I don’t really know what my website is all about. Maybe it’s my web diary, maybe it’s a place for public pontifications. But definitely at some level, I’m putting ideas out into the world because I care what people think about it. At some level, I want to spark something in you, the reader. I hope what I write tickles some part of your brain so you think and ideally, respond (maybe this is fundamentally manipulative, though? there’s another post idea for the future).

See also:

Blogs and Conversations

Recently I’ve been going through Patrick Dubroy’s excellent blog archives and I stumbled upon a post titled “Blogging is the hardest ‘conversation’ I’ve ever had” which really resonated with me. Pat said:

Yesterday, after writing my post in reply to Atul, Aza, and co., I was thinking about how much work it is to put together a post like that. You often hear people refer to blogs as a “conversation”, but if that’s true, it’s more work than any type of conversation I’ve ever had.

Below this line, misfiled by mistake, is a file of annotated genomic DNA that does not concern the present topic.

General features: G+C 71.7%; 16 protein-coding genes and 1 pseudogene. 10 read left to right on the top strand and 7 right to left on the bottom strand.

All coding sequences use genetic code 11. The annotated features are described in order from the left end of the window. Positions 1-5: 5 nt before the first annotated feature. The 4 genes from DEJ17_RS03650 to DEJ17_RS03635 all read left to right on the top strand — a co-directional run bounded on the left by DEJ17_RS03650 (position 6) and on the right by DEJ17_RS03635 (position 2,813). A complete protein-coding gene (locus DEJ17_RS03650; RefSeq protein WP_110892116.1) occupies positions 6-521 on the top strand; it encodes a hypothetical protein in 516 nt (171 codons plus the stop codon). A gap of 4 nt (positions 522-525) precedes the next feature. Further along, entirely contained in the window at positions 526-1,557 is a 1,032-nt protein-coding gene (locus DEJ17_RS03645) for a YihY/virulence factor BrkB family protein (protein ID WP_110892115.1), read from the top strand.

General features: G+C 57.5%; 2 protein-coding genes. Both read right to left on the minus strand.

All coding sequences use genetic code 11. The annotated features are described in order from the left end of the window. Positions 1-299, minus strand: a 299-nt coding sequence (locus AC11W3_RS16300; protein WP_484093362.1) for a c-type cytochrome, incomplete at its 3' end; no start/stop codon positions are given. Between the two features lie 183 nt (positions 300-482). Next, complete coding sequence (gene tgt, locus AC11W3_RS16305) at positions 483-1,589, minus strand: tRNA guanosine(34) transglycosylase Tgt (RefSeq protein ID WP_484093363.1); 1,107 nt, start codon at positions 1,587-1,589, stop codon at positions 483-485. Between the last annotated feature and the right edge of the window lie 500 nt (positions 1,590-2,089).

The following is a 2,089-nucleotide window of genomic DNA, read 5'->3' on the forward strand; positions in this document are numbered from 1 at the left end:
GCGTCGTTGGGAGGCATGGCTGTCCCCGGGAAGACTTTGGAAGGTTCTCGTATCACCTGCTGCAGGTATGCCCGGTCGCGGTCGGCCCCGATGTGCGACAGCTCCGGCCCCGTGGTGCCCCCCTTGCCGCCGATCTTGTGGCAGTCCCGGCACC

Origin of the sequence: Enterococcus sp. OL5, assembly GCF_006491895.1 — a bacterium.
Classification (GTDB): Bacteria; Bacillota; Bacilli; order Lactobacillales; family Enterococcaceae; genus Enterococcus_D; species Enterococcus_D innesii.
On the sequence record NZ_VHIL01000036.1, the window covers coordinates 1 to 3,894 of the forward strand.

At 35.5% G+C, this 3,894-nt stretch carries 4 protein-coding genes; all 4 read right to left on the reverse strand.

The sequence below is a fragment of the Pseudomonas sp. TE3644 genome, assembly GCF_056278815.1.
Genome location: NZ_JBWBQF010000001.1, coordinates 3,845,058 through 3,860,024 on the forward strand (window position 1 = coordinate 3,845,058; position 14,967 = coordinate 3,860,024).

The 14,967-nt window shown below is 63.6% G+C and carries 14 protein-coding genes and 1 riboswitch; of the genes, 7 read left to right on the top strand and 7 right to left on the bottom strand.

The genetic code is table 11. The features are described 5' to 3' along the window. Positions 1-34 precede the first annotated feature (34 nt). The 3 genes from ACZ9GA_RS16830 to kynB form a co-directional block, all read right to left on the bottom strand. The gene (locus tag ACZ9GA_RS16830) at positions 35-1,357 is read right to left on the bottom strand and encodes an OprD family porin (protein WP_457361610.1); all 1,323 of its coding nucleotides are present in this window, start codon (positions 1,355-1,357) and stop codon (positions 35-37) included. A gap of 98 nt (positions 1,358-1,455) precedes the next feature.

Compare it to other kinds of group conversation we can have on the internet:

  • IM, IRC, etc.
  • Twitter and FriendFeed
  • wikis (not all wikis are really conversation-friendly, but the original wiki certainly is)
  • email, discussion forums, blog comments

Writing a blog entry in response to someone else’s is far more difficult than any of those. Partly, it’s because blogging is often slightly more structured and polished than the other methods; but there’s also a lot of overhead in the actual act of writing a post.

This has definitely been my experience too. Trying to stitch together quotes and links to other blogs is incredibly tedious and error-prone. And if you use a format like Markdown, making sure you’ve got the quotes, lists, and links properly copied over is just that much harder. Everything’s so fiddly. Is it any wonder almost nobody does it?

When I started my website in 2010, I was really excited to jump in to writing on the web. There were blog conversations all over the place: Somebody would post something, then other blogs would react to it, adding their own thoughts, then the original poster would link to those reactions and respond likewise, etc. It became a whole conversation and I couldn’t wait to participate.